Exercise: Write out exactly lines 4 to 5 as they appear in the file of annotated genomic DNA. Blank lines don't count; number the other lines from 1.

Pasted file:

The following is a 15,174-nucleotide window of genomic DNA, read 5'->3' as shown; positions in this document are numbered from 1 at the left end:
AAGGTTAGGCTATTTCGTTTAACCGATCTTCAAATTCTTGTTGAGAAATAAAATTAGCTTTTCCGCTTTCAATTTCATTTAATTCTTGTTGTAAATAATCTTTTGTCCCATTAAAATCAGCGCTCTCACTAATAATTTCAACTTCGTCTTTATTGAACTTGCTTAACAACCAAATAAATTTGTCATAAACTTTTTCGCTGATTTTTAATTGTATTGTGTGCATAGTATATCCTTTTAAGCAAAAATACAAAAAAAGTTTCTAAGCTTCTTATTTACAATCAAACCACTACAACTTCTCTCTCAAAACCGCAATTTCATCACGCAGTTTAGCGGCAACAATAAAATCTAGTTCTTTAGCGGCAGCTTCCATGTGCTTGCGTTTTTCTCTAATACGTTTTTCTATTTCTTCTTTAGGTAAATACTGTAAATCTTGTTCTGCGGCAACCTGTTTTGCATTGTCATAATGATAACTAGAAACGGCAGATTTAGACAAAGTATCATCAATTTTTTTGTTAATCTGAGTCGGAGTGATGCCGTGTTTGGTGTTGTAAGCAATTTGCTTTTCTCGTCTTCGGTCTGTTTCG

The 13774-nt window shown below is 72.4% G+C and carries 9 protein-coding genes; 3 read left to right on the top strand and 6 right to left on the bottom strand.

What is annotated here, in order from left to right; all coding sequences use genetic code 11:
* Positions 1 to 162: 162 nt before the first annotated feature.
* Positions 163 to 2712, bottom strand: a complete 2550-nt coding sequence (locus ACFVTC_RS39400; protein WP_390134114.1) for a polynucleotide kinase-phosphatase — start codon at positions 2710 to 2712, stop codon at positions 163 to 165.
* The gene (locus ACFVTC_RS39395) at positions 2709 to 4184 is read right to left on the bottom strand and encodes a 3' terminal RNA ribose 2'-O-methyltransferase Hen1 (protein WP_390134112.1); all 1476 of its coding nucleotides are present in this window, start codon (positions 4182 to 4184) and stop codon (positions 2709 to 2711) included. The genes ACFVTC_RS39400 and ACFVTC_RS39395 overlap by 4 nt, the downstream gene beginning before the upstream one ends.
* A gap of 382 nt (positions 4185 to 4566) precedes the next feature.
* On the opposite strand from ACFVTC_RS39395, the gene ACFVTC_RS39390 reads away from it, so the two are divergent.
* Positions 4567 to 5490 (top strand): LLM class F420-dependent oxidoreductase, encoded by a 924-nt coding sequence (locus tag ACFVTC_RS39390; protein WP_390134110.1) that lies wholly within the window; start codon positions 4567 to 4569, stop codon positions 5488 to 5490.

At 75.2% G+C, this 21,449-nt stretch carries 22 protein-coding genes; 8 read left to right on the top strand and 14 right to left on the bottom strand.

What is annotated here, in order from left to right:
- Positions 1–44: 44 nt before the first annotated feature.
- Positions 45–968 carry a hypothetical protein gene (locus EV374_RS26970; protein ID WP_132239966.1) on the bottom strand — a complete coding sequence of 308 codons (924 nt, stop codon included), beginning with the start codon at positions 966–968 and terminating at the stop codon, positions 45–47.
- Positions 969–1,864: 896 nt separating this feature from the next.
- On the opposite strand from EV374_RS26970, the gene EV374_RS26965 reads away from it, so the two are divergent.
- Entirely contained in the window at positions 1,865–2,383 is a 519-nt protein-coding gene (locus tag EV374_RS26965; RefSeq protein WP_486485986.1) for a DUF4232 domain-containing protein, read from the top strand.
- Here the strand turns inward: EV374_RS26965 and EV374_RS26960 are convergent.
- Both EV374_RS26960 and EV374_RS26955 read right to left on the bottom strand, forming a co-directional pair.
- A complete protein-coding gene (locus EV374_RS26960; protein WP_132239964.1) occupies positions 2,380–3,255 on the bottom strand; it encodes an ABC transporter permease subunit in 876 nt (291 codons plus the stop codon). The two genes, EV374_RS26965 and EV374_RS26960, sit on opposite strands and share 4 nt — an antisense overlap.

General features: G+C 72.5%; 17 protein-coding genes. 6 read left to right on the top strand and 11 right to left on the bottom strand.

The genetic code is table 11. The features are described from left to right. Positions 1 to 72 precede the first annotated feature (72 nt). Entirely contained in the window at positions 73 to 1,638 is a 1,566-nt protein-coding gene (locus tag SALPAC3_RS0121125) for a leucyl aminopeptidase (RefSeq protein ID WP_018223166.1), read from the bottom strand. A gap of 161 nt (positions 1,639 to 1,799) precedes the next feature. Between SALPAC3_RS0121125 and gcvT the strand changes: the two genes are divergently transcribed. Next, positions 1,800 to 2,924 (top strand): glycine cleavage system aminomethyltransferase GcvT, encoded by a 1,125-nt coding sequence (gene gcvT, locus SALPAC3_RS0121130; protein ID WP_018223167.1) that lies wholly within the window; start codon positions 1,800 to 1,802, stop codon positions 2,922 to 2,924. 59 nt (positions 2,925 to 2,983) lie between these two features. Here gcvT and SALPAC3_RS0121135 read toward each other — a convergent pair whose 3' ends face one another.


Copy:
What is annotated here, in order from left to right; all coding sequences use genetic code 11:
* Positions 1 to 162: 162 nt before the first annotated feature.